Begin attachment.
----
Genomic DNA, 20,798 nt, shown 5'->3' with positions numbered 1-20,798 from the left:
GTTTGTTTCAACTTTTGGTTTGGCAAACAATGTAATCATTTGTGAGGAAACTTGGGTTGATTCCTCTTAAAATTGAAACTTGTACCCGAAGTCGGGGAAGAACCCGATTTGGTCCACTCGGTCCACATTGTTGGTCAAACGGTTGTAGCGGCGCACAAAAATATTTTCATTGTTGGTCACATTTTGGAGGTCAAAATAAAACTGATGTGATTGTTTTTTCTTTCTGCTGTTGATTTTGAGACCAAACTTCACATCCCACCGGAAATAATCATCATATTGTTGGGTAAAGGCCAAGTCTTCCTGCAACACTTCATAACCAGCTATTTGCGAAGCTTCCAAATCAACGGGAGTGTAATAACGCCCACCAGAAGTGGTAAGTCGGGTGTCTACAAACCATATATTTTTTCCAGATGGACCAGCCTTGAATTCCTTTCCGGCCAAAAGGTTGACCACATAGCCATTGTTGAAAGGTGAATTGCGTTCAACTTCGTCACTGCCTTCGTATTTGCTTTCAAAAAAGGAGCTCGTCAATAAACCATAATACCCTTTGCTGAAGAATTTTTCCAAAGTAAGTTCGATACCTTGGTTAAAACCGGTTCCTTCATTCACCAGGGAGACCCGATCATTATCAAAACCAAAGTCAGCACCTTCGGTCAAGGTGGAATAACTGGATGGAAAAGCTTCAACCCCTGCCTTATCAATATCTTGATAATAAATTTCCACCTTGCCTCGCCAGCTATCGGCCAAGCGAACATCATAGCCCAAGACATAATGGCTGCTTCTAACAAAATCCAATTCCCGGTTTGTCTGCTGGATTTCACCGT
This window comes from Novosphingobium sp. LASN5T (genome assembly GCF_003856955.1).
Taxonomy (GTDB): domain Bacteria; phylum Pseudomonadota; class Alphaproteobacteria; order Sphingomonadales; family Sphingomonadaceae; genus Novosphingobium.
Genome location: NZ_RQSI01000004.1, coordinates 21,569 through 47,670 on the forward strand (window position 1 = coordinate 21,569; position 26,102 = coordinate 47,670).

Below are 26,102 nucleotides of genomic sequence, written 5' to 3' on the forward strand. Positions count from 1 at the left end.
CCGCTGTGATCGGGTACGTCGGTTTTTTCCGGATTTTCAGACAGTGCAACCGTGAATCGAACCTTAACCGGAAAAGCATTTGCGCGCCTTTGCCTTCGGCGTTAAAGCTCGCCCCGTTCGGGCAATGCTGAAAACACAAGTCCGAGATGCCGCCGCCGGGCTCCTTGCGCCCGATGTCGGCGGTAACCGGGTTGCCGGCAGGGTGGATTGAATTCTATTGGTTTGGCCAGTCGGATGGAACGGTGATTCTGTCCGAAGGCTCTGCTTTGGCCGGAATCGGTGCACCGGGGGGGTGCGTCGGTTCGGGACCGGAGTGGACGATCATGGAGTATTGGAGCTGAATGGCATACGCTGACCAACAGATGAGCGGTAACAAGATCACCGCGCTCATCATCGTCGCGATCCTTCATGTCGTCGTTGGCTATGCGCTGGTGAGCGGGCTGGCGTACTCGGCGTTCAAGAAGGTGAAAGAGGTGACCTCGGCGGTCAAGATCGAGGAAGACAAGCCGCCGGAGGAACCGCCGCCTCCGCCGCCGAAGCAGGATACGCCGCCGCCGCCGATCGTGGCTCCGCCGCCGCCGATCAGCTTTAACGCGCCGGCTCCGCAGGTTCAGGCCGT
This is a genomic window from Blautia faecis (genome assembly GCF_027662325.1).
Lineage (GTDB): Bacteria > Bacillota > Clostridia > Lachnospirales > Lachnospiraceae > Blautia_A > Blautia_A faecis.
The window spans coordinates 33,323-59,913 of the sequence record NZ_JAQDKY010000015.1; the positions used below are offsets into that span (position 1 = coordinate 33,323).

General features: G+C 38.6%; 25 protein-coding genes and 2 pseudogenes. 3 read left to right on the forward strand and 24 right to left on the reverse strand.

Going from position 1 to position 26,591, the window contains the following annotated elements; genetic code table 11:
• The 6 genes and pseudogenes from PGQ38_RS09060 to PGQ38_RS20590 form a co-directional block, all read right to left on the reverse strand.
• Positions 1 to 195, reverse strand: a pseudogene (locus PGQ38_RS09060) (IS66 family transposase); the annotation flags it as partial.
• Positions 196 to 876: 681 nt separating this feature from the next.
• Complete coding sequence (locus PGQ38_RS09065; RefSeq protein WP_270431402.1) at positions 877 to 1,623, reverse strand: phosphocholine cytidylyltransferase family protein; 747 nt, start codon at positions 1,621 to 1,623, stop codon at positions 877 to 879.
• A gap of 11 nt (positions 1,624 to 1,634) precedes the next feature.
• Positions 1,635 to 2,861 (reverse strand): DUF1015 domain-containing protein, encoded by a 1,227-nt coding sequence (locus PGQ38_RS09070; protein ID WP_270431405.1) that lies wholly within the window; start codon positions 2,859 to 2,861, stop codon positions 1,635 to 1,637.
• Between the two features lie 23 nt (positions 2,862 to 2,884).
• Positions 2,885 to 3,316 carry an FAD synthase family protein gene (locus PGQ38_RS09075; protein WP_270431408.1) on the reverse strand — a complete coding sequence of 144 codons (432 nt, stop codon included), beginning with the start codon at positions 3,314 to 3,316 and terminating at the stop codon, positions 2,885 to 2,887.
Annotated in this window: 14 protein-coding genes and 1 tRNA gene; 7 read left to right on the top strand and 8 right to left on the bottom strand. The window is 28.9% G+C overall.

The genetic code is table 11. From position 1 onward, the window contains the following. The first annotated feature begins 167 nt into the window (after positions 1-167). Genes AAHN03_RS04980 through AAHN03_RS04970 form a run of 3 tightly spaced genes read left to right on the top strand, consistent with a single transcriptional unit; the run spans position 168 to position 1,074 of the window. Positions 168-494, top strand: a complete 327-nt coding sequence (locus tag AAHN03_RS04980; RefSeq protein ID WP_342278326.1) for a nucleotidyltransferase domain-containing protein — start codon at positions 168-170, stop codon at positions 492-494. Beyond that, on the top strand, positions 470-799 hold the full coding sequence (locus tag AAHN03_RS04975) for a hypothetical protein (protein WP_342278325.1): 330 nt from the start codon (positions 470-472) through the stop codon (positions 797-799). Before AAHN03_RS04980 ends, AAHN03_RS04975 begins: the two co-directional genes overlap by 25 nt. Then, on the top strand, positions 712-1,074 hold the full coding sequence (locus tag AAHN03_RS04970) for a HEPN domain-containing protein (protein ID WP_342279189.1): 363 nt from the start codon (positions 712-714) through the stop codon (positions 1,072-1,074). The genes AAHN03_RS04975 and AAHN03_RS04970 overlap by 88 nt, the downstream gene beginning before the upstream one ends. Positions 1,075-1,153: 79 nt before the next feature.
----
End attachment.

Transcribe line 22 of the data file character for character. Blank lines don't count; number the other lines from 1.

The genetic code is table 11. From position 1 onward, the window contains the following. The first annotated feature begins 167 nt into the window (after positions 1-167). Genes AAHN03_RS04980 through AAHN03_RS04970 form a run of 3 tightly spaced genes read left to right on the top strand, consistent with a single transcriptional unit; the run spans position 168 to position 1,074 of the window. Positions 168-494, top strand: a complete 327-nt coding sequence (locus tag AAHN03_RS04980; RefSeq protein ID WP_342278326.1) for a nucleotidyltransferase domain-containing protein — start codon at positions 168-170, stop codon at positions 492-494. Beyond that, on the top strand, positions 470-799 hold the full coding sequence (locus tag AAHN03_RS04975) for a hypothetical protein (protein WP_342278325.1): 330 nt from the start codon (positions 470-472) through the stop codon (positions 797-799). Before AAHN03_RS04980 ends, AAHN03_RS04975 begins: the two co-directional genes overlap by 25 nt. Then, on the top strand, positions 712-1,074 hold the full coding sequence (locus tag AAHN03_RS04970) for a HEPN domain-containing protein (protein ID WP_342279189.1): 363 nt from the start codon (positions 712-714) through the stop codon (positions 1,072-1,074). The genes AAHN03_RS04975 and AAHN03_RS04970 overlap by 88 nt, the downstream gene beginning before the upstream one ends. Positions 1,075-1,153: 79 nt before the next feature.